Kartik Naach: This centuries-old festival of Patan celebrates devil’s defeat every year

kartik naach
Narsingha Avatar is a hit among the crowd during Kartik Naach. Photo: Bikash Shrestha

As I roam around the alleys of Patan, I see a certain buzz in the people. Everyone seems to be in a rush. I stop and ask a little boy why he and everyone are hurrying. He replies, “Katti-Pyakha”. Started by then King of Patan, Siddhinarsingh Malla in the 17th century, Katti-Pyakha or Kartik Naach of Lalitpur is a traditional dance performed in the month Kartik (October-November) at Dobal of Patan Durbar Square.

I hurry along with the crowd and quickly get to Patan Durbar Square, where there are hundreds gathered to witness the most important day of the dance in which Vishnu’s Narsingha avatar defeats the devil Hiranyakashipu.

How it started

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Hundreds gather at Patan durbar square to watch the procession. Photo: Bikash Shrestha

Kartik Naach was started by the king because there was a time when Patan was the least dazzling state in the valley. Back then, the kings were deep into art and architecture and they would compete with each other regarding artistic excellence. This was the prime reason why we have some interesting and unique structures all around the valley.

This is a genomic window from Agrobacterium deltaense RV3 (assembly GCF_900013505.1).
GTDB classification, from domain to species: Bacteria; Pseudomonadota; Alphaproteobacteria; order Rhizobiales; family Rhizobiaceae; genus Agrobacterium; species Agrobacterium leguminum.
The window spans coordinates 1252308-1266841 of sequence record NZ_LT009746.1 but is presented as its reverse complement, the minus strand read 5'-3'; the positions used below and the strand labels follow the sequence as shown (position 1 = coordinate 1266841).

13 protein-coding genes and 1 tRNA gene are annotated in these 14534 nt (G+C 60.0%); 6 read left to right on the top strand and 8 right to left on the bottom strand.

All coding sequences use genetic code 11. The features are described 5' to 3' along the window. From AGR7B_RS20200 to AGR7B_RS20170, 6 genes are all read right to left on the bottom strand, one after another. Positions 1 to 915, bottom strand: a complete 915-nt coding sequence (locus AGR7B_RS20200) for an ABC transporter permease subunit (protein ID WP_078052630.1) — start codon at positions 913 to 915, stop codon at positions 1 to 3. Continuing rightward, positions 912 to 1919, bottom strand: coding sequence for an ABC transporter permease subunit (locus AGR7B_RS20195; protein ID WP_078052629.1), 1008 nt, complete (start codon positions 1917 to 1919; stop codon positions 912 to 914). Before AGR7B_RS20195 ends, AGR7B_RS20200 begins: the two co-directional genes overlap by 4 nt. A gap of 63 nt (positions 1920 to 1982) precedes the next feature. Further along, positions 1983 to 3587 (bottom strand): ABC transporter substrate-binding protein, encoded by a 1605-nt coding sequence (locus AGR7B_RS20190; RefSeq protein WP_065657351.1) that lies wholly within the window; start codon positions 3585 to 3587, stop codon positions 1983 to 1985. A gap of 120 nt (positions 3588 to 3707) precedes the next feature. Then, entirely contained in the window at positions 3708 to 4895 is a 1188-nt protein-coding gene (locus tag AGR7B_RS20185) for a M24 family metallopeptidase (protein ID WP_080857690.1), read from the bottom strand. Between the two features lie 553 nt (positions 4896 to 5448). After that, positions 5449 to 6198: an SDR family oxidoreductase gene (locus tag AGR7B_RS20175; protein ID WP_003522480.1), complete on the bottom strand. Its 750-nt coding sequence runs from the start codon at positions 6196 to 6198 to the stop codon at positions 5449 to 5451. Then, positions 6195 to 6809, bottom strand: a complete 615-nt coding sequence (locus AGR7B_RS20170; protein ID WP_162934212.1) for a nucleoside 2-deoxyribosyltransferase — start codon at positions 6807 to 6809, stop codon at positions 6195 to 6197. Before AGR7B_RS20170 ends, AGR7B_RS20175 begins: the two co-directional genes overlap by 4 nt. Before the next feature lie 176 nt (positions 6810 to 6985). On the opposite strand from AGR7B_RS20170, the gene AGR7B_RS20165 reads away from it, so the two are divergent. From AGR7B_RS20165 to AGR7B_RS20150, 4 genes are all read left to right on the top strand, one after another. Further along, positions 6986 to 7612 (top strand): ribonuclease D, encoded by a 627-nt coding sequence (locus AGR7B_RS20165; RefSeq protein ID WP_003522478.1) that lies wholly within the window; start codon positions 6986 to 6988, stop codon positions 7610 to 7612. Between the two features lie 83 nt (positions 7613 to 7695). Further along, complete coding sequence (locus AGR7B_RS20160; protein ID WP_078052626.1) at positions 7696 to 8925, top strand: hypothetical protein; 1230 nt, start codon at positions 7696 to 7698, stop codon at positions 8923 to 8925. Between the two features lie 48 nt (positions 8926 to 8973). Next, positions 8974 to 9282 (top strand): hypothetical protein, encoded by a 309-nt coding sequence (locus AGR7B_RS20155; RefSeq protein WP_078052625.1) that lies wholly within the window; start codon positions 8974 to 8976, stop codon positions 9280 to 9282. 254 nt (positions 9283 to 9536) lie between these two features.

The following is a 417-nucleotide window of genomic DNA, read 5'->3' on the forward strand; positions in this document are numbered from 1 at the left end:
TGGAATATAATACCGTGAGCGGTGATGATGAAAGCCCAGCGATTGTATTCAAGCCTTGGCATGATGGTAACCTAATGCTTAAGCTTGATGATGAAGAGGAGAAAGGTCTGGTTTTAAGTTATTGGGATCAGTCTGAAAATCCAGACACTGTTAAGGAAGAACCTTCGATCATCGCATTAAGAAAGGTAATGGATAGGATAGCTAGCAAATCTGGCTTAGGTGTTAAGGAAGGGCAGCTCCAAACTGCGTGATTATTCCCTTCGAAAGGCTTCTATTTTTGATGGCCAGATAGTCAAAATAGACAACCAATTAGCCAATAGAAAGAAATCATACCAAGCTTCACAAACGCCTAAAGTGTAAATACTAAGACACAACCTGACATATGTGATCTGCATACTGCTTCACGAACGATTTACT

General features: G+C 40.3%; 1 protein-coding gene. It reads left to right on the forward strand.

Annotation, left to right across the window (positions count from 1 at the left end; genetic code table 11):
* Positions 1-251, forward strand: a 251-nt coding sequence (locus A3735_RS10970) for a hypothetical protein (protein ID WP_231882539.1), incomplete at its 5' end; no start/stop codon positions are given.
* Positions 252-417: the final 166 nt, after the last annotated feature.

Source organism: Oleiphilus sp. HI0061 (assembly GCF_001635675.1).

Kartik Naach started when Siddhinarsingh Malla’s gurus told him that there was a dosh (bad omen) surrounding the state and told him that they had to get rid of that dosh for Patan to prosper. When the king asked how that could be done, they told him they had to perform a narabali, which means sacrificing a human being.

The king could not just sacrifice anybody because he knew that would be objected to by the general public; which is why they devised another plan. As the king was a faithful devotee of Lord Vishnu, they planned to organise a play/dance where the main character of the Narsingha avatar defeats the evil Hiranyakashipu, and since then this dance has been going on.

How it’s changing

File: A Kartik Naach performance
File: A Kartik Naach performance

Most parts of this play/dance are believed to be written by Siddhinarsingh Malla himself and small changes have been made since its inception. Siddhinarsingh Malla started this tradition with an eight-day performance based on the story of Vishnu.

With the need to educate the people of the state, Siddhinarsingh Malla’s son Shreeniwas Malla added seven more days to Kartik Naach, during which they planned to show a satiric play that would both entertain and educate the people.

Two more plays, Ushaharan (five days) and Madhavanal (seven days) were later added by his son Yog Narendra Malla and up until 1950/51, the whole procession of Kartik dance would be done in the entire month of Kartik, minus the three days of Tihar (total 27 days in general).